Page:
Other than study materials, books, guides, maps, etc., don’t buy anything. Save your money. You’ll make better gear and clothing choices in a few months. I’ve got most of what I need, but continue to test new alternatives, ✔
Think about some of the other things you’ll need to take care of over the next year, like when to tell your employer, banking vacation days, or applying for a leave of absence. ✔
Brainstorm other needs, desires and possibilities. For example, even though you won’t need clothing and equipment for your hike for another year, you might be able to save some money along the way at end-of-season sales. There’s only going to be one of each before you leave. Don’t overemphasize this. It’s better to pay retail if necessary for the right gear, than buying the wrong stuff at discount. ✔
Checklist ~ 11 Months
Flight reservations ~ Most airlines don’t release their future schedules until about 330 days beforehand. At this point you can check your options for the outbound leg. Learn the rules your preferred airlines have about changing your flight times or itineraries. If you can purchase a one-way ticket, you can buy your departure flight now. Flight to France is booked for late April, ✔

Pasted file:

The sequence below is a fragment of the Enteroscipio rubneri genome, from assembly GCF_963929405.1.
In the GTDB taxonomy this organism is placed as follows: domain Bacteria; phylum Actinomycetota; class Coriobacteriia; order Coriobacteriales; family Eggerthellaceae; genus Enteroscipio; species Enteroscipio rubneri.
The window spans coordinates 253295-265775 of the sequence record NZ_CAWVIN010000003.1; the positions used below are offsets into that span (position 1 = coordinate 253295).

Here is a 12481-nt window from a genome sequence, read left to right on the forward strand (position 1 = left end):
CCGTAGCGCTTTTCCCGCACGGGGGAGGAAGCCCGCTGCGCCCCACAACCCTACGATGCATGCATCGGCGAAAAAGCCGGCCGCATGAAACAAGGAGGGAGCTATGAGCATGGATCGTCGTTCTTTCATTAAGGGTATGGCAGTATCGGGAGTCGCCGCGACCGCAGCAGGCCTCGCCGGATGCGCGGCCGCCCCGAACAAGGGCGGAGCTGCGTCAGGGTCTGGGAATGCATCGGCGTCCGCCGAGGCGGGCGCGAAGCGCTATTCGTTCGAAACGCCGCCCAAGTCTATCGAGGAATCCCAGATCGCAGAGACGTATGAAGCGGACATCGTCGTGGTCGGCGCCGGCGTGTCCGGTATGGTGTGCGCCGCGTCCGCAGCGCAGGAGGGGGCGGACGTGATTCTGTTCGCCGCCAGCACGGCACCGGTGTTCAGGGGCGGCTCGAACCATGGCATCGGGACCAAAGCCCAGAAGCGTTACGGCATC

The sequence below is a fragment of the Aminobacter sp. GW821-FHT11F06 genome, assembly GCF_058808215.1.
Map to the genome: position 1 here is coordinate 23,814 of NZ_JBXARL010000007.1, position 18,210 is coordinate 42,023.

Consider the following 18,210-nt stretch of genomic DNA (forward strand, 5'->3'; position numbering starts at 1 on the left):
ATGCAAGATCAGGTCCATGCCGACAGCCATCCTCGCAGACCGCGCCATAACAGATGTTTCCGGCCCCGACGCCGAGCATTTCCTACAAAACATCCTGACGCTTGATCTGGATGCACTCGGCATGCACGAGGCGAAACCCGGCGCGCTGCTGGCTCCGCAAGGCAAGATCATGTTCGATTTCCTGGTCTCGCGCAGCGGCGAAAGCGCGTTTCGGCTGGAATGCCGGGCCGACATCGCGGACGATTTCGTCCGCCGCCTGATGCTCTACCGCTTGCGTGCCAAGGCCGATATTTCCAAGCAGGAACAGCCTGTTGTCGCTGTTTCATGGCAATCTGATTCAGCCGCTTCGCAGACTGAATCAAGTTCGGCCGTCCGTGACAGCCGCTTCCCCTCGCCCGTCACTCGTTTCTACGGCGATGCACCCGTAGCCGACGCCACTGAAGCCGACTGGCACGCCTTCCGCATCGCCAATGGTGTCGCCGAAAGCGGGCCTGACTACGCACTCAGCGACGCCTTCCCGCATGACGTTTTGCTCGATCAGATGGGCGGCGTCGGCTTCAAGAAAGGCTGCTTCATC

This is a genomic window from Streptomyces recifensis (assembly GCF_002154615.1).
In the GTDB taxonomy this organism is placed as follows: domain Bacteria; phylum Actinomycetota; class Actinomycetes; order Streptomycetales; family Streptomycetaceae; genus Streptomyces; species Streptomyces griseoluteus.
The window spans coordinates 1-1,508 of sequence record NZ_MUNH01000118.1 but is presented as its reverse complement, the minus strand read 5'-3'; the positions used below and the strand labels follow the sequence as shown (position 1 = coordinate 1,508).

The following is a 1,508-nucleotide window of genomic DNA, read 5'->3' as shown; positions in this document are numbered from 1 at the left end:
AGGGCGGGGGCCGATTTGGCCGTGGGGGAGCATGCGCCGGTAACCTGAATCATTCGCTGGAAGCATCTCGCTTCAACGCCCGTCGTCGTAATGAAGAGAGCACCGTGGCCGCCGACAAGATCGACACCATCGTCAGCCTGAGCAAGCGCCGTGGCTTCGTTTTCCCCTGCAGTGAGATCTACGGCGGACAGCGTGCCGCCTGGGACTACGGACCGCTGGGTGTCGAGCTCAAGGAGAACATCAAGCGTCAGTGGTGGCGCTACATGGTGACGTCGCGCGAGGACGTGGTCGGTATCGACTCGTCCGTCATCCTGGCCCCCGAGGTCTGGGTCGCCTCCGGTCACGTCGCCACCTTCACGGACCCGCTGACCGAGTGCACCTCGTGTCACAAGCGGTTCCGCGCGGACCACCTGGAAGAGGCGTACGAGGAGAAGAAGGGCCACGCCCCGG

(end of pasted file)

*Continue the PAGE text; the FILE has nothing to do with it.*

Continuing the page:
Mark the date on your calendar when your return flights will open up. ✔
Checklist ~ 7 Months
Pre-walk medical appointments. Many doctors and dentists are fully booked months ahead of time. Schedule any necessary doctor, dentist, and optometrist appointments 6 weeks or so before departure, in case you’ll need any follow-up. You should be able to get whatever appointments you need this far in advance.
I’ve scheduled a five week series backtimed to my April 2011 departure. ✔.
UPDATE >> On the gear front, I recently received my custom-built backpack. I’ll have a few review as soon as I put it through its paces and hauled a couple of light loads over some hills, but so far, it looks like a great pack, and a few ounces lighter than my last one, too! ✔
Checklist ~ 6 Months